Crockett & Jones shoes concealed within new extension

Crockett & Jones shoes concealed within new extension


Mar 2022

Having heard from one of our volunteers about a recent, fascinating talk given by Rebecca Shawcross, NMAG’s Senior Shoe Curator, on the practice of concealing shoes in buildings, we got in touch to learn a bit more as it seemed a fitting tradition for us to carry out whilst our new extension is being built.  Thinking outside the (shoe)box, and bearing in mind the connection with that established company and our very own Florence Jane Jones (daughter of Charles Jones, founder of said firm), we contacted Crockett & Jones to see if they might be prepared to donate a flawed shoe or shoes for the occasion. They were very pleased to be of service and we were unexpectedly presented with a pair of smart men’s shoes, which were slightly damaged, in a gorgeous C&J box. To make it more of a time capsule, we added a small 78 Derngate-inspired wall-hanging, a 78 pin badge, a newspaper, an empty bottle of Becket beer and a piece of text on headed paper about the connections with Crockett & Jones and Bassett-Lowke, owner of 78 Derngate. It was on a warm spring morning that Rob Kendall, Les Patterson, Mick Young Chair of Trustees, Cllr Alison Eastwood, Trustees Arun Kotnis, Sheila Harris and Les Marriott and house manager, Liz Jansson stepped out onto the building site and presented the box/time capsule to site manager, Matt to conceal within the new steps. For context, here is an extract from Rebecca’s email outlining the details of hiding shoes within buildings:

In the 1950s Miss June Swann, former Keeper of the Boot and Shoe Collection at Northampton Museum and Art Gallery noticed that footwear was being regularly brought in for both identification and donation that had been found in unusual locations within buildings, such as up chimneys, within roof spaces and walls and under floorboards. It was happening too frequently for it to be ignored so to try to explain why shoes should be found in non-accidental locations she began to record all finds to gather the data to try to eventually explain this phenomenon.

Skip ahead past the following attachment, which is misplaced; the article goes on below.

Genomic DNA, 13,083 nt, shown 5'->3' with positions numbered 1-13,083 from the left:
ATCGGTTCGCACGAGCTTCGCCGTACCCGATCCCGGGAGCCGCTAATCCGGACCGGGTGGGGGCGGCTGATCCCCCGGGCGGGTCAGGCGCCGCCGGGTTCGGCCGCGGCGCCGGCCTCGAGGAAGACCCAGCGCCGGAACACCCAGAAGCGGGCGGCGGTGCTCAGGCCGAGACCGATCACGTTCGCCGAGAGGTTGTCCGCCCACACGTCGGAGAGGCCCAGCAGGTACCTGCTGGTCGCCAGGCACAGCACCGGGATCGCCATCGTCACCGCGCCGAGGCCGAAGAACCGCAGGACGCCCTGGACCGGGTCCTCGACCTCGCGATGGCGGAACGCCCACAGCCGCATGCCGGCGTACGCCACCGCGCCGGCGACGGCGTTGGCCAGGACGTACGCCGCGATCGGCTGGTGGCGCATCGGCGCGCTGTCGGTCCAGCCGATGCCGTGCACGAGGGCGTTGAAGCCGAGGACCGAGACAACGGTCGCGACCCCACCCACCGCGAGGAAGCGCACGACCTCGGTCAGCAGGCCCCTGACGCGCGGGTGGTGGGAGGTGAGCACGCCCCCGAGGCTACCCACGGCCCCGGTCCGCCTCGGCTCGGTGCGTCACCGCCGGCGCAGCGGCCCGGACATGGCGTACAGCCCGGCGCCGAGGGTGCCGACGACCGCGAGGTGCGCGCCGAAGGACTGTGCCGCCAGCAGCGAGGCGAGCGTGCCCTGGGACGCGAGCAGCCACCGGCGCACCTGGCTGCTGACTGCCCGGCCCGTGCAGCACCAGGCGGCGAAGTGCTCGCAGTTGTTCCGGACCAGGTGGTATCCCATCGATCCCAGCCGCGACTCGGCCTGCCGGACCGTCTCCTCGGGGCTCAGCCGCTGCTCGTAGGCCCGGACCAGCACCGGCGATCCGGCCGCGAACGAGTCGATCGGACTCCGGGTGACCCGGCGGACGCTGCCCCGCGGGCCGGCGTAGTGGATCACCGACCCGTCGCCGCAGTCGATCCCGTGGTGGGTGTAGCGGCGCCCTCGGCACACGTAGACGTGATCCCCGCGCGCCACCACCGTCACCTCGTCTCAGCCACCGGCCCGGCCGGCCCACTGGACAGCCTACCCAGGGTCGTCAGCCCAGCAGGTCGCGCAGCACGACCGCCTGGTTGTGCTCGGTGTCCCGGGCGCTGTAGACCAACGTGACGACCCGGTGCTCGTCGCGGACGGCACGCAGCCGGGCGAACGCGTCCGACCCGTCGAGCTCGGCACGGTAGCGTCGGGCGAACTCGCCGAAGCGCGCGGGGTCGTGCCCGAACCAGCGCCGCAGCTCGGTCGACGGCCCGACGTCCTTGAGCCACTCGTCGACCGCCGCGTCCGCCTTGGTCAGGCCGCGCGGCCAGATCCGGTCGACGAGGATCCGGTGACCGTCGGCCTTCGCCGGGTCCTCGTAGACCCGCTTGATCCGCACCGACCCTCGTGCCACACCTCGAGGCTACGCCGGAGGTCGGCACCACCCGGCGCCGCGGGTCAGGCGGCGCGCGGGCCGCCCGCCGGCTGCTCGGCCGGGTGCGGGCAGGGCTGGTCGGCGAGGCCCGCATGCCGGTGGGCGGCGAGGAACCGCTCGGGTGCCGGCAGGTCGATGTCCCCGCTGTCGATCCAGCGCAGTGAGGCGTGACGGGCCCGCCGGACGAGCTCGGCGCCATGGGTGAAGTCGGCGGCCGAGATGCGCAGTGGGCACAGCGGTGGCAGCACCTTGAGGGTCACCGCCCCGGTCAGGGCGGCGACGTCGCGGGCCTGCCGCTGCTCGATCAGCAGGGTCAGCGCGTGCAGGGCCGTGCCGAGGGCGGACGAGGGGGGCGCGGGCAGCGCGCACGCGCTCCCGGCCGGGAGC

In 2016-17, the University of Hertfordshire collaborated with NMAG to digitise the Index, producing a dataset that is both more accessible and more searchable. At its most recent count, the digitised Index contains a total of 2980 separate find entries detailing over 3,000individual shoes plus all the other objects that have been found with them.

There have been many theories over the years about why shoes were deliberately hidden. One is that they are very personal items and, when well-worn, contain - it was thought - the essence of the wearer. Infused with the good spirit of the wearer, once hidden in a perceived weak spot in the house – above doors and windows, in the roof space and in chimneys - the good spirit would help ward off any evil spirits that might try and harm the house or its occupants. This was the view for a long time and could still be a reason. But shoes were expensive items and in trying to give them as much wearable life as possible were more likely to be handed down, repaired and altered until they were no longer able to be worn. They were then discarded in the easiest way possible.

The general view is that it is unlikely that the occupants who hid them but a practice that builders might do during renovations to bring good luck in their work.

Current thinking suggests thinking less and less that they were specifically apotropaic items, ones that have the power to avert evil influences or bad luck – and that they were connected to notions of good luck and hope.